Don Davis has been the Forum Communications Minnesota Capitol Bureau chief since 2001, covering state government and politics for two dozen newspapers in the state. Don also blogs at Capital Chatter on Areavoices.
- Member for
- 4 years 10 months
ST. PAUL -- A Vikings stadium construction bill that was gaining speed hit a number of roadblocks Wednesday, threatening its passage. Authors said they need to regroup. The Senate Finance Committee approved the bill 9-5 Wednesday, but added a proposal to allow casinos at the state's two horse-racing tracks as a backup funding source. It is a change Senate bill author Julie Rosen said could kill the measure. "We need to regroup and move forward," Rosen, R-Fairmont, said.
ST. PAUL -- The House joined the Senate Monday in wanting to allow more powerful fireworks in Minnesota. However, unless the Senate accepts House changes, negotiators need to work out differences. Newly legal fireworks would include bottle rockets and other aerial displays. One of the changes Rep.
ST. PAUL -- A Vikings stadium construction effort has fallen short for years, but a Friday meeting among NFL officials and Minnesota leaders produced the most progress so far. The plan that passed a Senate committee Friday night 8-6 faces tough votes in other committees.
ST. PAUL -- Don't believe everything you read, especially in sports blogs and columns about government issues. That is what some Minnesota politicians say after dealing with Vikings stadium issues for months, or years. For instance, in a week dominated by stadium news (a frenzy in some minds), Rep. Dean Urdahl, R-Grove City, was none too happy with a Star Tribune sports column critical of him for opposing a stadium.
ST. PAUL -- Vikings stadium talk reached a fever pitch Thursday in anticipation of the National Football League commissioner's Friday visit with a message that appeared likely to be: Build a stadium or lose the team. "There is a sense of urgency that I have not seen," stadium supporter Rep. John Kriesel, R-Cottage Grove, said. The heightened urgency came from a telephone call between Gov.
ST. PAUL -- A Minnesota House committee voted 9-6 Monday night against a bill to build a Minnesota Vikings stadium. While a bill always can be resurrected, the vote makes it very difficult to approve a new stadium in the final days of the 2012 legislative session. Legislative leaders want the session to end by April 30, and now the bill has lost in a House panel and is stalled in a Senate committee. Moments before the vote, Bill author Rep.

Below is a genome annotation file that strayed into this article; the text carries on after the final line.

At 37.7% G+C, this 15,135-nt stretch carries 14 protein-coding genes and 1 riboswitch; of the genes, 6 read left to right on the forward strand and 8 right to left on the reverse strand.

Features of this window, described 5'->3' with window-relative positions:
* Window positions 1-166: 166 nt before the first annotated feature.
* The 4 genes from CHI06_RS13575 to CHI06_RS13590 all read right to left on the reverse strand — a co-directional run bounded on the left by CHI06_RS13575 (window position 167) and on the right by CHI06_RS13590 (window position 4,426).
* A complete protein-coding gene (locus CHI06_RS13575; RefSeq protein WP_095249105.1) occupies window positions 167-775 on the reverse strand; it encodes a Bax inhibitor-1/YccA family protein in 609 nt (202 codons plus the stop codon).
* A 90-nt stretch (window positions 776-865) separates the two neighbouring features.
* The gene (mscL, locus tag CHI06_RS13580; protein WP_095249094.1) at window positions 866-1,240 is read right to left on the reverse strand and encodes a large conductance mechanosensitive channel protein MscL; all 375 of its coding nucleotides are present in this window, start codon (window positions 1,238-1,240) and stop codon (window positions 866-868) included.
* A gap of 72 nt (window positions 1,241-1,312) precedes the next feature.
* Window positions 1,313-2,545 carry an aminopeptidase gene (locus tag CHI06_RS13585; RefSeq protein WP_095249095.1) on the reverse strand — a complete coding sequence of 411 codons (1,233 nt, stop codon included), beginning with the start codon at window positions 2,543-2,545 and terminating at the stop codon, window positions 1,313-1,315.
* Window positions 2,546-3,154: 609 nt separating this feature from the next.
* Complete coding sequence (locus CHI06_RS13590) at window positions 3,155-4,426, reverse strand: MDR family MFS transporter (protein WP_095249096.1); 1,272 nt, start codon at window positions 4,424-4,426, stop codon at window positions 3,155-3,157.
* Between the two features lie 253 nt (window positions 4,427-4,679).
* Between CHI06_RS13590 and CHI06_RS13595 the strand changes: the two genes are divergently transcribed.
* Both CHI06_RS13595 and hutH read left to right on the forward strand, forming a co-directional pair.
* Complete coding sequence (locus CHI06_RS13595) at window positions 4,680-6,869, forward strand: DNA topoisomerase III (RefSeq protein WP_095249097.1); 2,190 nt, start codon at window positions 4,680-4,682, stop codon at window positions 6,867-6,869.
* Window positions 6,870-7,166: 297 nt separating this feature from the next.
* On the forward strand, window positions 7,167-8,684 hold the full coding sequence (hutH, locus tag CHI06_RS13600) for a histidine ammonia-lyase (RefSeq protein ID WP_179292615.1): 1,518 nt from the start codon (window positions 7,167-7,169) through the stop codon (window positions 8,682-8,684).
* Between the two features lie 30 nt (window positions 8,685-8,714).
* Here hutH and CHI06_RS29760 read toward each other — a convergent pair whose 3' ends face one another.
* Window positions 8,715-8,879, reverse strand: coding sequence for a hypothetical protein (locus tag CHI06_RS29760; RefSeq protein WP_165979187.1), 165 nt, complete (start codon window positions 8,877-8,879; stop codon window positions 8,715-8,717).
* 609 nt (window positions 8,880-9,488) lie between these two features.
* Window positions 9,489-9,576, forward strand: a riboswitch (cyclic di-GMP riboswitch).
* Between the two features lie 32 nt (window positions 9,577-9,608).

ST. PAUL - The end of the 2012 Minnesota Legislature approaches amid strong partisan disagreements. House Speaker Kurt Zellers, R-Maple Grove, called a recent letter from Democratic Gov.
ST. PAUL -- Prosecutors are happy to now have the same rights of other Minnesotans to carry guns. "Whether they need it or not, it is their right," said Rice County Attorney Paul Baumaster, president of the Minnesota County Attorneys' Association. However, before Gov. Mark Dayton signed a new law earlier this week, state law banned county attorneys and other public workers from carrying guns. The new law, crafted by Rep. Tony Cornish of Good Thunder and Sen.
ST. PAUL -- The White Earth Nation says it will front the state's Vikings stadium construction costs, if it receives approval to build a Twin Cities casino. Chairwoman Erma Vizenor of the northwestern Minnesota American Indian tribe Thursday announced White Earth is tweaking an earlier proposal so the state would get $400 million up front, and then receive half of all casino profits. She said that could amount to $1 billion in the first five years of casino operation. "We have moved the ball to the goal line..." Vizenor said.
ST. PAUL -- Gov. Mark Dayton vetoed a Republican plan to take money out of the state reserve fund to repay money owed Minnesota school districts. The Democratic governor on Thursday called the plan an irresponsible "raid" on state reserves. He also criticized a GOP Senate plan to take $100 million more from the reserves to deliver a business property tax reduction. Republicans shot back harsh criticism for the veto. "If a family pays all of their bills and finds they still have money leftover, shouldn't they use some of that money to pay down any outstanding debts?" asked Rep.